SURF Response to Groundhog Day? Explaining 50 years of failed renewal
SURF, by Andy Milne
As Scotland’s Regeneration Forum, SURF has benefited from interactive discussion with Douglas Robertson and with other engaged academics as part of our collaborative cross sector efforts to improve regeneration policy and practice. As a long time community regeneration practitioner, and based on what I have learnt in my time with SURF, I think Douglas’s analysis is largely accurate. My two main caveats are:
1) What Douglas rightly refers to as small scale, localised project investments and activities, can and do make positive and significant differences to the lives and opportunities of poorer people and communities. They often do so in a way that is financially efficient, both in cost of delivery and in more widely beneficial preventative spend. However, such investments and experiences are rarely sustained or effectively built upon.
2) The task of authentic regeneration, which Douglas correctly characterises as one of tackling the root causes of poverty and inequality, has never taken place against a stable economic, demographic, cultural or technological backdrop; and perhaps never more unstable than now. Those massively influential factors can and do shift in ways which drive, and sometimes rapidly accelerate degeneration in the essential connectivity of people, places, work and social culture.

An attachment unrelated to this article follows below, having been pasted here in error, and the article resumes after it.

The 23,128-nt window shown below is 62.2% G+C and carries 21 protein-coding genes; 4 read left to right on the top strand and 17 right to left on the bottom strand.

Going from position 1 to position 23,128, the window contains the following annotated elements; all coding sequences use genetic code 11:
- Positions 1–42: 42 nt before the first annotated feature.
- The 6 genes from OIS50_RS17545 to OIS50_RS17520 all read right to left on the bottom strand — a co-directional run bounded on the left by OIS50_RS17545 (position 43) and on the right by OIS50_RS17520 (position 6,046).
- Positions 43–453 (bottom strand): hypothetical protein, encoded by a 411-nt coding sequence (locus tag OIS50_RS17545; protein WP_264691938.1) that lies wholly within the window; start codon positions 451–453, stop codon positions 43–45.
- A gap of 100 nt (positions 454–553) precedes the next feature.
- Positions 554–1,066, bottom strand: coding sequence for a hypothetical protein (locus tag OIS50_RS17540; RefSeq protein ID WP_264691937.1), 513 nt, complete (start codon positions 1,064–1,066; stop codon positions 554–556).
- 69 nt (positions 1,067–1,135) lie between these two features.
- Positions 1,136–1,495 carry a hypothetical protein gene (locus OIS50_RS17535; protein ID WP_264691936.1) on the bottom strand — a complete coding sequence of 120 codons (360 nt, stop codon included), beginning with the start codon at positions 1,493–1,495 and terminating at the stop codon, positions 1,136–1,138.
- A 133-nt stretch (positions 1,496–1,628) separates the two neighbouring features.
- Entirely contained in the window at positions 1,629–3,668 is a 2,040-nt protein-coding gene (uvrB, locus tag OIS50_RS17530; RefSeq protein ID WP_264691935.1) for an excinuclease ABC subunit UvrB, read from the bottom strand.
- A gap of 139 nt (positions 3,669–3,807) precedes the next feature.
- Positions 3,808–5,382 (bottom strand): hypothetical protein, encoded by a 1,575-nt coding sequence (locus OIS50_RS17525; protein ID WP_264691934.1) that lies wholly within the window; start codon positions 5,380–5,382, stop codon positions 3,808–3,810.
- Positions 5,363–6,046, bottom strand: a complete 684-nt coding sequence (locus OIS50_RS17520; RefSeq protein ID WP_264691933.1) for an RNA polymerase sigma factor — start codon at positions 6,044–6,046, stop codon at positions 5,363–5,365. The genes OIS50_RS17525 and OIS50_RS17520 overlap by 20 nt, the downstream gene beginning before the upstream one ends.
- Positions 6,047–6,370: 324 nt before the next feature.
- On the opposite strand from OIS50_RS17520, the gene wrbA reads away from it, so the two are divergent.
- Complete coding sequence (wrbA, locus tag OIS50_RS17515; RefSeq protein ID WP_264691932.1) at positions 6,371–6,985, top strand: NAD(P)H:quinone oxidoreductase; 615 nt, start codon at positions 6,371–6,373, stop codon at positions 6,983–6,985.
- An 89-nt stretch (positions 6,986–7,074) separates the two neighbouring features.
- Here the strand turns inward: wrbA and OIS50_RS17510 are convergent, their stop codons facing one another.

So, while Douglas makes the case that ‘regeneration’ has failed over the last half century in Scotland, I would argue that its more accurate to say that the relatively modest investments that have been made, have struggled to make substantial or lasting impact in the face of a less obvious but massively more powerful national and international shift in economic and social policy.
It is the quality of shared leadership and the relationship between individuals, democratic systems, and the public and private sectors that will determine longer term outcomes – not place based regeneration investment and activity in isolation, locally valuable though it certainly is.